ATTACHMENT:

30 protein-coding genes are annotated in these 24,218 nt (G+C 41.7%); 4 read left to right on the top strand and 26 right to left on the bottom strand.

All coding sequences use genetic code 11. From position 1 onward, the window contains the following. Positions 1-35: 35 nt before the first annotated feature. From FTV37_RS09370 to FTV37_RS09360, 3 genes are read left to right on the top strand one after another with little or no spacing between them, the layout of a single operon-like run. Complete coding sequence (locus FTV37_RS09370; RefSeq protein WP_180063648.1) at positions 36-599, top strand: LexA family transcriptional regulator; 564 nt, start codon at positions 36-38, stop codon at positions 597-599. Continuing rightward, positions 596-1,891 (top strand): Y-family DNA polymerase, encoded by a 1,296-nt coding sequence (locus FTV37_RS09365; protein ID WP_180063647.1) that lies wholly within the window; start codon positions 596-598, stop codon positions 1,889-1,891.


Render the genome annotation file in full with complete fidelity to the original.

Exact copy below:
30 protein-coding genes are annotated in these 24,218 nt (G+C 41.7%); 4 read left to right on the top strand and 26 right to left on the bottom strand.

All coding sequences use genetic code 11. From position 1 onward, the window contains the following. Positions 1-35: 35 nt before the first annotated feature. From FTV37_RS09370 to FTV37_RS09360, 3 genes are read left to right on the top strand one after another with little or no spacing between them, the layout of a single operon-like run. Complete coding sequence (locus FTV37_RS09370; RefSeq protein WP_180063648.1) at positions 36-599, top strand: LexA family transcriptional regulator; 564 nt, start codon at positions 36-38, stop codon at positions 597-599. Continuing rightward, positions 596-1,891 (top strand): Y-family DNA polymerase, encoded by a 1,296-nt coding sequence (locus FTV37_RS09365; protein ID WP_180063647.1) that lies wholly within the window; start codon positions 596-598, stop codon positions 1,889-1,891.